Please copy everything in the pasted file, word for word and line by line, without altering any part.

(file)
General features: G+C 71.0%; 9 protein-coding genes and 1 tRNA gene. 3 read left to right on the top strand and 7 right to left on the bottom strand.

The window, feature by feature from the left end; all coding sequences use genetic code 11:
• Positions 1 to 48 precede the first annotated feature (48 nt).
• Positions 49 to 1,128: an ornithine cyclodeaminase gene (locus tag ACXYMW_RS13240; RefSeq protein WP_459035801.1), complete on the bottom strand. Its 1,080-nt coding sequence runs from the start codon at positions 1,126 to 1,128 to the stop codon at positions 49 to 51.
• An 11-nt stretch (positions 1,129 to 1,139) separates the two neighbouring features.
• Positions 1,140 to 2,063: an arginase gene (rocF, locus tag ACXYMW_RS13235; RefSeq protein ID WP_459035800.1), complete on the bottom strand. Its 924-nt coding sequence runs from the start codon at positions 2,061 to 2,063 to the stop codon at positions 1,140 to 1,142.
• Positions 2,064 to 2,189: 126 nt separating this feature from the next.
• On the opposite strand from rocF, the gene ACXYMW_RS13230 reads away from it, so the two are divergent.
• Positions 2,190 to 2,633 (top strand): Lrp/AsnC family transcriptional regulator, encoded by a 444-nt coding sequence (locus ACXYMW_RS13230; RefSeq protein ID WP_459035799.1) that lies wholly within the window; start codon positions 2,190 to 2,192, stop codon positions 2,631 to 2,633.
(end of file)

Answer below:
General features: G+C 71.0%; 9 protein-coding genes and 1 tRNA gene. 3 read left to right on the top strand and 7 right to left on the bottom strand.

The window, feature by feature from the left end; all coding sequences use genetic code 11:
• Positions 1 to 48 precede the first annotated feature (48 nt).
• Positions 49 to 1,128: an ornithine cyclodeaminase gene (locus tag ACXYMW_RS13240; RefSeq protein WP_459035801.1), complete on the bottom strand. Its 1,080-nt coding sequence runs from the start codon at positions 1,126 to 1,128 to the stop codon at positions 49 to 51.
• An 11-nt stretch (positions 1,129 to 1,139) separates the two neighbouring features.
• Positions 1,140 to 2,063: an arginase gene (rocF, locus tag ACXYMW_RS13235; RefSeq protein ID WP_459035800.1), complete on the bottom strand. Its 924-nt coding sequence runs from the start codon at positions 2,061 to 2,063 to the stop codon at positions 1,140 to 1,142.
• Positions 2,064 to 2,189: 126 nt separating this feature from the next.
• On the opposite strand from rocF, the gene ACXYMW_RS13230 reads away from it, so the two are divergent.
• Positions 2,190 to 2,633 (top strand): Lrp/AsnC family transcriptional regulator, encoded by a 444-nt coding sequence (locus ACXYMW_RS13230; RefSeq protein ID WP_459035799.1) that lies wholly within the window; start codon positions 2,190 to 2,192, stop codon positions 2,631 to 2,633.